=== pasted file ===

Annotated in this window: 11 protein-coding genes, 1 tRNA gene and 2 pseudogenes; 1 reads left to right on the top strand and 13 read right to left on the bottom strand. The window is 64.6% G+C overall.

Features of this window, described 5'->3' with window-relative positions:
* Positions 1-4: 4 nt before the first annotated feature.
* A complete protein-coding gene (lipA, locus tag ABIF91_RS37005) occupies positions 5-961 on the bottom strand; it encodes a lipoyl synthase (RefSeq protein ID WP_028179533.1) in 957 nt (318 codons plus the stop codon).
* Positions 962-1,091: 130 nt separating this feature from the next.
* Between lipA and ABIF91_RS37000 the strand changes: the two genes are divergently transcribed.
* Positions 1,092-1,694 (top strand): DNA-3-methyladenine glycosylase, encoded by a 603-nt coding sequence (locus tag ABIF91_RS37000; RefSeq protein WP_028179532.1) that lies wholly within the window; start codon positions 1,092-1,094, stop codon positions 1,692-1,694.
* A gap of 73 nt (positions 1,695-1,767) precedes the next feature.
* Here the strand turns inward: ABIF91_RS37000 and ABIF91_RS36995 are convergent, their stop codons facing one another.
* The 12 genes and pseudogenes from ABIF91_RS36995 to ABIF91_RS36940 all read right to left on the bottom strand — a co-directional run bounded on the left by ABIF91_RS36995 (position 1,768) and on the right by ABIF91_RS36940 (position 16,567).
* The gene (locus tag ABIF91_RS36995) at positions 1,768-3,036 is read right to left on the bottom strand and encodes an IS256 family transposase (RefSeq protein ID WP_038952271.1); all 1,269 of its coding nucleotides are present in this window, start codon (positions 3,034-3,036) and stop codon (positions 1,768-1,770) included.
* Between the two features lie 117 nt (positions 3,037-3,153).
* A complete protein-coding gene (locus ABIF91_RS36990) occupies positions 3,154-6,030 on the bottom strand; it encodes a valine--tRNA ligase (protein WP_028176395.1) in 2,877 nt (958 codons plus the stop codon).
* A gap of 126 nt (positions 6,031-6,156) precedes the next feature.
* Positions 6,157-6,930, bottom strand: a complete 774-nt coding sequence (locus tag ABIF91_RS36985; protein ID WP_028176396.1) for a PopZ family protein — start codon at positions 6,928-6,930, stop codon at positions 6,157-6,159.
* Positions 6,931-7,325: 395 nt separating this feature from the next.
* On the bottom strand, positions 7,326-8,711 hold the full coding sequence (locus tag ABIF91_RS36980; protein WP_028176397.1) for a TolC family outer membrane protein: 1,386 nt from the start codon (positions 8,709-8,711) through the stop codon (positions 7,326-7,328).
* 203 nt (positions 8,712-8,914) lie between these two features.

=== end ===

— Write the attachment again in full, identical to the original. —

Annotated in this window: 11 protein-coding genes, 1 tRNA gene and 2 pseudogenes; 1 reads left to right on the top strand and 13 read right to left on the bottom strand. The window is 64.6% G+C overall.

Features of this window, described 5'->3' with window-relative positions:
* Positions 1-4: 4 nt before the first annotated feature.
* A complete protein-coding gene (lipA, locus tag ABIF91_RS37005) occupies positions 5-961 on the bottom strand; it encodes a lipoyl synthase (RefSeq protein ID WP_028179533.1) in 957 nt (318 codons plus the stop codon).
* Positions 962-1,091: 130 nt separating this feature from the next.
* Between lipA and ABIF91_RS37000 the strand changes: the two genes are divergently transcribed.
* Positions 1,092-1,694 (top strand): DNA-3-methyladenine glycosylase, encoded by a 603-nt coding sequence (locus tag ABIF91_RS37000; RefSeq protein WP_028179532.1) that lies wholly within the window; start codon positions 1,092-1,094, stop codon positions 1,692-1,694.
* A gap of 73 nt (positions 1,695-1,767) precedes the next feature.
* Here the strand turns inward: ABIF91_RS37000 and ABIF91_RS36995 are convergent, their stop codons facing one another.
* The 12 genes and pseudogenes from ABIF91_RS36995 to ABIF91_RS36940 all read right to left on the bottom strand — a co-directional run bounded on the left by ABIF91_RS36995 (position 1,768) and on the right by ABIF91_RS36940 (position 16,567).
* The gene (locus tag ABIF91_RS36995) at positions 1,768-3,036 is read right to left on the bottom strand and encodes an IS256 family transposase (RefSeq protein ID WP_038952271.1); all 1,269 of its coding nucleotides are present in this window, start codon (positions 3,034-3,036) and stop codon (positions 1,768-1,770) included.
* Between the two features lie 117 nt (positions 3,037-3,153).
* A complete protein-coding gene (locus ABIF91_RS36990) occupies positions 3,154-6,030 on the bottom strand; it encodes a valine--tRNA ligase (protein WP_028176395.1) in 2,877 nt (958 codons plus the stop codon).
* A gap of 126 nt (positions 6,031-6,156) precedes the next feature.
* Positions 6,157-6,930, bottom strand: a complete 774-nt coding sequence (locus tag ABIF91_RS36985; protein ID WP_028176396.1) for a PopZ family protein — start codon at positions 6,928-6,930, stop codon at positions 6,157-6,159.
* Positions 6,931-7,325: 395 nt separating this feature from the next.
* On the bottom strand, positions 7,326-8,711 hold the full coding sequence (locus tag ABIF91_RS36980; protein WP_028176397.1) for a TolC family outer membrane protein: 1,386 nt from the start codon (positions 8,709-8,711) through the stop codon (positions 7,326-7,328).
* 203 nt (positions 8,712-8,914) lie between these two features.